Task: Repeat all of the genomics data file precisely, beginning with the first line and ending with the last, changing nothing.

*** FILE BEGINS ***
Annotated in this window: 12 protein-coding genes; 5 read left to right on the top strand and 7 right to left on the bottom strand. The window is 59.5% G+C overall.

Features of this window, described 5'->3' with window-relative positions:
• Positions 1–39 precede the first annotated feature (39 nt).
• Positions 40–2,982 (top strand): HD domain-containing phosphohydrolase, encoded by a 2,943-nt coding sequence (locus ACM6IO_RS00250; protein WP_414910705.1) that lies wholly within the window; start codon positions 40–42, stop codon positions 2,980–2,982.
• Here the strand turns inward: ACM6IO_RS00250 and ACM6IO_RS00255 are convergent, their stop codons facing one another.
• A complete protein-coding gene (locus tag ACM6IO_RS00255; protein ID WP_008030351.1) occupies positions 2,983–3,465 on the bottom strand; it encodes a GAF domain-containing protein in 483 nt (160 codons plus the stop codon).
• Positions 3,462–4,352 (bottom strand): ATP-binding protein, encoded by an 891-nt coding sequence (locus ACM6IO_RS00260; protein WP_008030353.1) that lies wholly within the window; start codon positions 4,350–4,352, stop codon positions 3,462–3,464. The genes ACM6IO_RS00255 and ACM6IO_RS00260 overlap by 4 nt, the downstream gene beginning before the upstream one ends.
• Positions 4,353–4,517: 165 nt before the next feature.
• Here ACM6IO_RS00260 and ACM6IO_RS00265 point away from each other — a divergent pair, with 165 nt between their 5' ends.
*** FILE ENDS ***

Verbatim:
Annotated in this window: 12 protein-coding genes; 5 read left to right on the top strand and 7 right to left on the bottom strand. The window is 59.5% G+C overall.

Features of this window, described 5'->3' with window-relative positions:
• Positions 1–39 precede the first annotated feature (39 nt).
• Positions 40–2,982 (top strand): HD domain-containing phosphohydrolase, encoded by a 2,943-nt coding sequence (locus ACM6IO_RS00250; protein WP_414910705.1) that lies wholly within the window; start codon positions 40–42, stop codon positions 2,980–2,982.
• Here the strand turns inward: ACM6IO_RS00250 and ACM6IO_RS00255 are convergent, their stop codons facing one another.
• A complete protein-coding gene (locus tag ACM6IO_RS00255; protein ID WP_008030351.1) occupies positions 2,983–3,465 on the bottom strand; it encodes a GAF domain-containing protein in 483 nt (160 codons plus the stop codon).
• Positions 3,462–4,352 (bottom strand): ATP-binding protein, encoded by an 891-nt coding sequence (locus ACM6IO_RS00260; protein WP_008030353.1) that lies wholly within the window; start codon positions 4,350–4,352, stop codon positions 3,462–3,464. The genes ACM6IO_RS00255 and ACM6IO_RS00260 overlap by 4 nt, the downstream gene beginning before the upstream one ends.
• Positions 4,353–4,517: 165 nt before the next feature.
• Here ACM6IO_RS00260 and ACM6IO_RS00265 point away from each other — a divergent pair, with 165 nt between their 5' ends.